Total bacterial number concentration in free tropospheric air above the Alps
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- Xia, Y., Conen, F. & Alewell, C. Aerobiologia (2013) 29: 153. doi:10.1007/s10453-012-9259-x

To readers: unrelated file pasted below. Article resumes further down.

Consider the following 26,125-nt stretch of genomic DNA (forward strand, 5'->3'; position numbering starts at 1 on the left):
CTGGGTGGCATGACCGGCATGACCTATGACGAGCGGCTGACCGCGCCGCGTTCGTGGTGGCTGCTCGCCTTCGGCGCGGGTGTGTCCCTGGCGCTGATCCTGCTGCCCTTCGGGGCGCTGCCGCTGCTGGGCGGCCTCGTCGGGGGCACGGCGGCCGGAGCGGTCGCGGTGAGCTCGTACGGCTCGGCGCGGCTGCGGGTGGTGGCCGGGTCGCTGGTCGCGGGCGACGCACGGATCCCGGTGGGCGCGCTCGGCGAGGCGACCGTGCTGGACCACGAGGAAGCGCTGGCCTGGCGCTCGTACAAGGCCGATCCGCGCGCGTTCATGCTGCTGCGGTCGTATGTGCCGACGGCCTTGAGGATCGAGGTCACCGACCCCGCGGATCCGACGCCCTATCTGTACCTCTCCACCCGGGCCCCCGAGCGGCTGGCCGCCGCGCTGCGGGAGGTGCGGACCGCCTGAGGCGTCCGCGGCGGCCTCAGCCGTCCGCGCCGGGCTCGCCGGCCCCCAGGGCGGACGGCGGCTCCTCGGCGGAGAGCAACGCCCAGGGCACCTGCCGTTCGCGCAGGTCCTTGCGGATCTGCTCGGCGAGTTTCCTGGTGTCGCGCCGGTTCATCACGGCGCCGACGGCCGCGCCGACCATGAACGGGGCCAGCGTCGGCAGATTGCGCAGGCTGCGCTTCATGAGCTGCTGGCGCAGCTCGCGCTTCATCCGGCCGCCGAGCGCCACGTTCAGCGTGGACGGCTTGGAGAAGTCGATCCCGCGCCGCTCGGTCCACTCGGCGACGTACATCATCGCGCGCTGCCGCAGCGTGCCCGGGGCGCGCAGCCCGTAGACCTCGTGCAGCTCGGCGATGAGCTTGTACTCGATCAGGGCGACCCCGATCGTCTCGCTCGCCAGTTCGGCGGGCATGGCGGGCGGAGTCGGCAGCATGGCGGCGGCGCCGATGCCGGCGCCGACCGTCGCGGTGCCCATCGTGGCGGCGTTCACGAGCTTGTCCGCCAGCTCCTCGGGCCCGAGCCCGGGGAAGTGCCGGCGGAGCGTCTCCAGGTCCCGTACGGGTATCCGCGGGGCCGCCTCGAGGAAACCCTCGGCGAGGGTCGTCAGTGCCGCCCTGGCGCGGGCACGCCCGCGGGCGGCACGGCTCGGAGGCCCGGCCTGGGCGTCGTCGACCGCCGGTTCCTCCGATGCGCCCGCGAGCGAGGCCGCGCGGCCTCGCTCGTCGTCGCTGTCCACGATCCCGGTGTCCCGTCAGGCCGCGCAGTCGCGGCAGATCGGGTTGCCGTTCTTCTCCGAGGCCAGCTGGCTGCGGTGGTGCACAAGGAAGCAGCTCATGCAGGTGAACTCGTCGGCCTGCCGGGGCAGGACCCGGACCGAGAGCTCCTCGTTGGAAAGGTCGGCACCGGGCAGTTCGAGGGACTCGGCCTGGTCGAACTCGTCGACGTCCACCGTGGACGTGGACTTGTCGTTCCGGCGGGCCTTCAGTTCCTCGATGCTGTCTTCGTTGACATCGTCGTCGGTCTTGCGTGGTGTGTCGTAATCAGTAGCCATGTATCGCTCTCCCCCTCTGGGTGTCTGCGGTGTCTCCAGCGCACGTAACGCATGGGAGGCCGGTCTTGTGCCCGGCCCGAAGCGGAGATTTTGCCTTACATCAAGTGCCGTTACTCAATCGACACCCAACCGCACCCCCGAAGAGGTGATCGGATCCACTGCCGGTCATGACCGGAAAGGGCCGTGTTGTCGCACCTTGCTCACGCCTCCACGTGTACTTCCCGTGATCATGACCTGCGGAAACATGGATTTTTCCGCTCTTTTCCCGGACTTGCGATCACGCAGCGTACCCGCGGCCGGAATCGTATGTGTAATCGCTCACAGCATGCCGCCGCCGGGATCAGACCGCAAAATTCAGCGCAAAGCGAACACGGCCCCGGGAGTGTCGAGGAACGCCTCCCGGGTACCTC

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Over a period from June to October 2010, we carried out four short campaigns on the northern alpine ridge (High Altitude Research Station Jungfraujoch, 3,450 m above sea level) to determine bacterial number concentrations by collecting aerosol with liquid impingers, followed by filtration, fluorescent staining and counting with a microscope. Impinger liquid was also subjected to drop freeze tests to determine the number of ice nucleators. Parallel measurements of 222Rn enabled us to distinguish air masses with no, or little, recent land surface contact (free troposphere, 222Rn ≤ 0.50 Bq m−3) from air masses influenced by recent contact with land surface (222Rn > 0.50 Bq m−3). In free tropospheric air, concentration of total bacteria was on average 3.4 × 104 cells m−3 (SD = 0.8 × 104 cells m−3). When wind conditions preceding sampling were calm, or when the station was in clouds during sampling, there was no detectable difference in bacterial number concentrations between free tropospheric air and air influenced by recent land surface contact. One campaign was preceded by a storm. Here, recent land surface contact had enriched the air in bacterial cells (up to 7.5 × 104 cells m−3). Very few of these bacteria may act as ice nucleators in clouds. The median ratio of ice nucleators to the number of bacterial cells in our study was 1.0 × 10−5. We conclude that injection of bacterial cells into the free troposphere is an intermittent process. Conditions controlling the release of bacteria into near surface air are probably more of a limiting factor than vertical transport and mixing of near surface air into the free troposphere.